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How to Fertilize Tomato Plants

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If you’re a tomato gardener, then you know that proper fertilization is key to getting the most out of your plants. But when and how should you fertilize tomatoes?

I will answer all of your questions! We’ll discuss what type of fertilizer to use, how much to apply, and when the best time to fertilize tomatoes is. So read on for all the details!

tomatoes growing on the vine

Why Tomatoes Need to be Fertilized

A favorite of the summer vegetable garden, tomatoes are a highly anticipated harvest each year. Tomatoes are also heavy feeders, which means they require a lot of nutrients to produce bountiful harvests.

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While most soil contains some level of nutrients, it’s often not enough to meet the needs of tomato plants. This is especially true if you’re growing tomatoes in containers. And while there are certainly things you can do to build up your garden soil which is incredibly important, feeding tomato plants is essential.

Tips for Planting Tomatoes

Before fertilizing, plant your tomatoes for a better chance at success. When it comes to planting tomatoes, there are a few things you should keep in mind. First, be sure to plant your tomatoes in an area that gets plenty of sunlight, 6+ hours.

marigolds and a tomato growing in a container
tomato and marigold growing in container

Tomatoes need at least six hours of direct sunlight each day in order to produce well. If you live in an area with long summers, then you can get away with planting tomatoes in an area that gets a little less sunlight.

Second, be sure to space your tomato plants accordingly. Depending on the variety of tomato you’re growing, they should be spaced anywhere from 24-36 inches apart.

And lastly, make sure you plant your tomatoes deep! This means burying them up to their first set of leaves. Doing this will encourage the plant to produce more roots, which means a stronger plant that’s better able to take up nutrients.

For more information on planting tomatoes, check out my other article Tips for Planting Tomatoes.

Now let’s move on to fertilizing!

The Best Type of Fertilizer for Tomatoes

Before applying fertilizer to any of your garden, I highly recommend having a soil test done. This will let you know exactly what type of fertilizer you’ll need to purchase (if any at all) so that you aren’t adding excess phosphorus or potassium to soil that may already be saturated. See my full post on How to Build Your Soil for all of the details.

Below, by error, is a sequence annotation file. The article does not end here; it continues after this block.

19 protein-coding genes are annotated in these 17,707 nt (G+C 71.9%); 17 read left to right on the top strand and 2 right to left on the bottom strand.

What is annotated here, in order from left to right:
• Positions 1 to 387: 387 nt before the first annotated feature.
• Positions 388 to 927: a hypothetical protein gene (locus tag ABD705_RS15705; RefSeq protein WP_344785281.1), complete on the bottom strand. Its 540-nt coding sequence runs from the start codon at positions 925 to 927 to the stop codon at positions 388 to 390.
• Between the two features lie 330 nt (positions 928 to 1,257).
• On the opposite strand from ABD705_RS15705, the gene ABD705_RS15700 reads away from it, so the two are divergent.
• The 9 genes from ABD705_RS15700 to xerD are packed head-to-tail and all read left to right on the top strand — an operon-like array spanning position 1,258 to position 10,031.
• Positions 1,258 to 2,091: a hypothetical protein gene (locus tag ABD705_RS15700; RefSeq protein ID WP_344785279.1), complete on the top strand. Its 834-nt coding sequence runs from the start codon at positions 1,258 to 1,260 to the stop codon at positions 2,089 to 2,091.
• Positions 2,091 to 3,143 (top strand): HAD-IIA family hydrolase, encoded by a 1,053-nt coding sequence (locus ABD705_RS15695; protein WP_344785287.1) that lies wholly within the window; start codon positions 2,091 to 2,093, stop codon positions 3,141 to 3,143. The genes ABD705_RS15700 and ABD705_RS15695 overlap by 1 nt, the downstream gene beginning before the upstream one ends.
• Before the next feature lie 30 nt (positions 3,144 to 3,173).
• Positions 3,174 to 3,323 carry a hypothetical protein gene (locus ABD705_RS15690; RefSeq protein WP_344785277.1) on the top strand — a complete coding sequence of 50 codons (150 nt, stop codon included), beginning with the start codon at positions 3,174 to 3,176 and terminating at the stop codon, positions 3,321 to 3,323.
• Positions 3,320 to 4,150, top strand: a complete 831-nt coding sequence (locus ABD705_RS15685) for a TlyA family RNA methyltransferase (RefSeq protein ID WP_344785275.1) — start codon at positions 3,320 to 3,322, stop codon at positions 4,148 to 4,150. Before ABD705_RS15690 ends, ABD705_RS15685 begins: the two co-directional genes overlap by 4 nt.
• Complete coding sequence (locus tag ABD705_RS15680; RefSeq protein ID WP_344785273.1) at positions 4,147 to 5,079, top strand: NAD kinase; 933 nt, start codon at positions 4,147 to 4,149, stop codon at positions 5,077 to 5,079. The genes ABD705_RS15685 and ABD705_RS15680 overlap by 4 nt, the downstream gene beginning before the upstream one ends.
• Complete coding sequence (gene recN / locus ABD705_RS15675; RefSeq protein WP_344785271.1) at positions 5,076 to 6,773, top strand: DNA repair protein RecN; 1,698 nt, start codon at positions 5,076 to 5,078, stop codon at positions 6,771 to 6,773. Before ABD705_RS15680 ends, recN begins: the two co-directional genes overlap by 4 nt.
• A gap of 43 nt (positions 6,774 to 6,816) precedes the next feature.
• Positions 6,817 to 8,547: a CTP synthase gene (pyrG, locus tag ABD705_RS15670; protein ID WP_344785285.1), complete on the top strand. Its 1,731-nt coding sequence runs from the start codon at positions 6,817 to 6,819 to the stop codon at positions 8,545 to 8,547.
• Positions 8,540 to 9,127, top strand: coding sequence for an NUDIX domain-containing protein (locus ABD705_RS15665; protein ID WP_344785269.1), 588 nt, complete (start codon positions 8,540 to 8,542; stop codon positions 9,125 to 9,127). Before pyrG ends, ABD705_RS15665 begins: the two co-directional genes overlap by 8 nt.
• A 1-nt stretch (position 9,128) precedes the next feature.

I prefer using organic or natural fertilizers, so you’ll see most of my recommendations reflect this. Having your soil tested, and building up your soil with homemade compost is really one of the best ways to feed tomatoes. But if you’d like to fertilize, here are my recommendations.

When it comes to tomato fertilizer, you initially want to use something that’s high in nitrogen. Nitrogen is key for foliage growth, so it’s important to give your plants a good boost early on.

You can either use a balanced fertilizer with an N-P-K ratio of 10-10-10 if your soil can use more phosphorus and potassium, or one that’s high in nitrogen like blood meal which has a 12-0-0, fish emulsion 4-1-1, or Espoma’s Garden Tone 3-4-4. Just be sure to follow the package directions carefully!

As tomato plants begin to flower, you’ll want to shift to using a fertilizer that’s higher in phosphorus and/or potassium, such as

These nutrients are key for fruiting and flowering, so they’ll help your plants produce more tomatoes!

When and How Much to Fertilize Tomatoes

Now that we’ve discussed the best type of fertilizer for tomatoes, it’s time to talk about when and how much to apply.

If choosing to fertilize, then wait until the plant has its first true set of leaves, not the initial seedling leaves, but real tomato leaves. The seed coat of the tomato seed will give the seedling all it needs to grow and thrive, so hold off on fertilizing until the real leaves begin to establish.

Fertilizer being applied after the first real leaves appear

As far as when to fertilize for the season, a classic master gardener response to this and many gardening questions is, “it depends.” And this is true of questions regarding how much and how often to fertilize tomatoes. Follow package instructions for your specific fertilizer, and feel free to experiment.

Your observations will guide your fertilization schedule. If your tomatoes are producing well, then consider holding back on fertilizing anymore that season, or if you have lots of green foliage growth, then skip the high nitrogen fertilizer.

Did your soil report show that your soil was rich in minerals and phosphorus and potassium? Then keep an eye on your plants and only feed your tomatoes if you notice a failure to thrive. There’s a lot of trial and error in gardening, so you’ll want to find what works for you.

Applying fertilizer to tomato plants

No matter when you’re applying fertilizer, you’ll want to be sure not to get any on the leaves of the tomato plant as this can cause them to burn. Instead, focus on the root zone and either work it into the soil around the base of the plant or water it in well.

Also keep in mind that some more natural fertilizers may attract dogs and other pets. I know our pups love any fertilizer that has composted chicken manure in it, so just be aware.

I hope this article has helped clear up any confusion you had about when and how to fertilize tomatoes! If you have any questions, or if I missed anything, please feel free to leave a comment below. And be sure to check out my other articles on growing tomatoes:

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